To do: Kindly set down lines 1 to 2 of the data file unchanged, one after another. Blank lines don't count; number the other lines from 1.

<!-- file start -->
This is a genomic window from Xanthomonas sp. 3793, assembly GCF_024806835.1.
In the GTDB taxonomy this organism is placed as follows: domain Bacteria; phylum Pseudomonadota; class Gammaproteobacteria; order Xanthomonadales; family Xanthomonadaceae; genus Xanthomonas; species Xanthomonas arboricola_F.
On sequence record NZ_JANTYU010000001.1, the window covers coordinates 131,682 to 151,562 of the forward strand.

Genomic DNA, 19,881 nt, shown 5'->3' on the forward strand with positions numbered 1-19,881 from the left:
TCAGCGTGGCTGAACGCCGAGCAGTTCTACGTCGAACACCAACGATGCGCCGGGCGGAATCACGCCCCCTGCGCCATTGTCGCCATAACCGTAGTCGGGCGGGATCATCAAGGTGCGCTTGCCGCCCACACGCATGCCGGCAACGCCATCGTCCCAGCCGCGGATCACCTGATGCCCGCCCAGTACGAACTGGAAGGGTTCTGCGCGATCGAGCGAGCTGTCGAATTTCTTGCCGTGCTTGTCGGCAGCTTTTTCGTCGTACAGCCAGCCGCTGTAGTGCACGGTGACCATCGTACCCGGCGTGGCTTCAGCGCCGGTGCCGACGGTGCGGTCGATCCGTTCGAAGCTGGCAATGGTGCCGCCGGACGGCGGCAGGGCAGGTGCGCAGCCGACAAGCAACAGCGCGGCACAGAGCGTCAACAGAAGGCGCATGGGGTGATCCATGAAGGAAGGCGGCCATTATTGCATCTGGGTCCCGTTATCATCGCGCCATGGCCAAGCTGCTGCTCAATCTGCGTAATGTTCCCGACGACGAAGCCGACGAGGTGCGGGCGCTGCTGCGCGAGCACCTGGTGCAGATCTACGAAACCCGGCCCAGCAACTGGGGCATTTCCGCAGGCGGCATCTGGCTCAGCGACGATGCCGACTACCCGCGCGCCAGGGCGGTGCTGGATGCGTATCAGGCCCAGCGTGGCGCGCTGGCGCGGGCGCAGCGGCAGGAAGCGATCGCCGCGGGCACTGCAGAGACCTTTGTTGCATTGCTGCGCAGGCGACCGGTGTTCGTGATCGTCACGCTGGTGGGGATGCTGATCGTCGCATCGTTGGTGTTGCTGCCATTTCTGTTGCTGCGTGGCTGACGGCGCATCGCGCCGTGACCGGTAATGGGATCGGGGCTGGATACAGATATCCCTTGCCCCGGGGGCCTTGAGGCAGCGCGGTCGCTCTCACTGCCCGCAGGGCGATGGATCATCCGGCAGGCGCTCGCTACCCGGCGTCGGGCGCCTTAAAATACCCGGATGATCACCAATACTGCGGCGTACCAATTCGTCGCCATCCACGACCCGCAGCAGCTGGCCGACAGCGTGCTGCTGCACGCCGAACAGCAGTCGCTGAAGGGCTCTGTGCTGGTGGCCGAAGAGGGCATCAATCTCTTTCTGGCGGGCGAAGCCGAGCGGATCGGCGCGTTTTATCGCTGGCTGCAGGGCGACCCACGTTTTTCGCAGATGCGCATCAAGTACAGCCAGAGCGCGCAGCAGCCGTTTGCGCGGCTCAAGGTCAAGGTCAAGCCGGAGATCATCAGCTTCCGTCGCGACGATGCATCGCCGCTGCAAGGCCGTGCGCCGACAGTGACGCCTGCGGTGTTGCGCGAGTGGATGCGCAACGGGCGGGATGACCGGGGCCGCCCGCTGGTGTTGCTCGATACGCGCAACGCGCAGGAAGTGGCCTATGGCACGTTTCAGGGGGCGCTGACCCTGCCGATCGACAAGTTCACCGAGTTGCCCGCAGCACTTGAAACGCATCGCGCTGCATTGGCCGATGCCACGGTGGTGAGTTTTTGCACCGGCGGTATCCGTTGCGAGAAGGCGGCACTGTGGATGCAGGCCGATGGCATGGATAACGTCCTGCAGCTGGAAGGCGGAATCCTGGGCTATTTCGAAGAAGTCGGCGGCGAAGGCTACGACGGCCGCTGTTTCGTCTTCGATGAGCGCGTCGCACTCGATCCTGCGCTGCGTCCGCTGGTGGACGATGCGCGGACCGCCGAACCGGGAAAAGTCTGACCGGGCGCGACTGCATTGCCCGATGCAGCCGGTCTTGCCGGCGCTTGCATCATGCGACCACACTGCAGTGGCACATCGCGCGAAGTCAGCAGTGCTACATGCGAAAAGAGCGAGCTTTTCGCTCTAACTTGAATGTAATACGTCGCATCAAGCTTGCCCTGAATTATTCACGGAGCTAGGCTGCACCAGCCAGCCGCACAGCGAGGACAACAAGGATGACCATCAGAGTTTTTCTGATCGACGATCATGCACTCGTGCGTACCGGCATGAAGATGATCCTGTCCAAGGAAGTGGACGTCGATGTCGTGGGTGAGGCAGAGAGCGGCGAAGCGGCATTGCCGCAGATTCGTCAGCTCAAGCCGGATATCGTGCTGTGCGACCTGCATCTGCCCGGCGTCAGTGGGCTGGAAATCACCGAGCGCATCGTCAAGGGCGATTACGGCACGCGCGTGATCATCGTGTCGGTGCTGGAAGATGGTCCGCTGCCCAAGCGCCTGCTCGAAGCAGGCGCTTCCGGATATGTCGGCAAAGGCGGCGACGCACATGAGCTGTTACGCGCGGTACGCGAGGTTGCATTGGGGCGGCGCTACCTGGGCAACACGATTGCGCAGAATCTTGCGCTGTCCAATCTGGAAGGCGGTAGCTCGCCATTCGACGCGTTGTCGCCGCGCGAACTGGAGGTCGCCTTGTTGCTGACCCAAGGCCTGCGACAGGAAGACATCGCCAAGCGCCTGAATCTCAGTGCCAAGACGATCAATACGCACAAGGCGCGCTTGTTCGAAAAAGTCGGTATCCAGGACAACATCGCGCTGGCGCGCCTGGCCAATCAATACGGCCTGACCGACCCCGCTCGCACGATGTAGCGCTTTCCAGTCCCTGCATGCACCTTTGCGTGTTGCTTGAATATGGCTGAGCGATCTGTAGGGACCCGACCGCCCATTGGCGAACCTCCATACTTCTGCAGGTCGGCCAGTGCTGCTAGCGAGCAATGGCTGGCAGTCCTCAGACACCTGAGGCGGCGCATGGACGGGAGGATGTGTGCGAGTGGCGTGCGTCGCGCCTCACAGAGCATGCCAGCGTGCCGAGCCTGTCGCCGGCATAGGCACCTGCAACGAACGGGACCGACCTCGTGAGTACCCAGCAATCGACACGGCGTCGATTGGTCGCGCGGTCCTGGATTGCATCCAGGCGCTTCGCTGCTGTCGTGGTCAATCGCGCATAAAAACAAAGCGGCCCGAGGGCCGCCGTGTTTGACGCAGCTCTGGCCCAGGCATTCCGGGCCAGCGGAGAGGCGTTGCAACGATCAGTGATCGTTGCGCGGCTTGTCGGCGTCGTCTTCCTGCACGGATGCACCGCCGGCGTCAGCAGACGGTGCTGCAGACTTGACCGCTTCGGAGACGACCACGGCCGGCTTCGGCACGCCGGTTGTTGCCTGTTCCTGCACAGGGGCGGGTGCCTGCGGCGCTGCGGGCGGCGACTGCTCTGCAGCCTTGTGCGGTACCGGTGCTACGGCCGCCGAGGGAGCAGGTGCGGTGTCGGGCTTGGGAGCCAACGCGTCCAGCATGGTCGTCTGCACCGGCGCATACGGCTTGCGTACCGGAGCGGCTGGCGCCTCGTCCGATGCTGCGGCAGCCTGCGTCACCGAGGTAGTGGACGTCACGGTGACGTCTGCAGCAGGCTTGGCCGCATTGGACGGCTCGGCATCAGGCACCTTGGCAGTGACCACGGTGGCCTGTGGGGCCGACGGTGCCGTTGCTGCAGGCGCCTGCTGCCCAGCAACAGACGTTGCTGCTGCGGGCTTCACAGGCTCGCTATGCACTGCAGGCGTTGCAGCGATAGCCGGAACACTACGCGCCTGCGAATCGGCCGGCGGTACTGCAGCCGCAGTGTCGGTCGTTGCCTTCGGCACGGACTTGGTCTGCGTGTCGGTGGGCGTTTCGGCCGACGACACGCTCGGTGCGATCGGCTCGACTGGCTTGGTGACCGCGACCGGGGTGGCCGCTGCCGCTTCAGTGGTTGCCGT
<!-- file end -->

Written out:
This is a genomic window from Xanthomonas sp. 3793, assembly GCF_024806835.1.
In the GTDB taxonomy this organism is placed as follows: domain Bacteria; phylum Pseudomonadota; class Gammaproteobacteria; order Xanthomonadales; family Xanthomonadaceae; genus Xanthomonas; species Xanthomonas arboricola_F.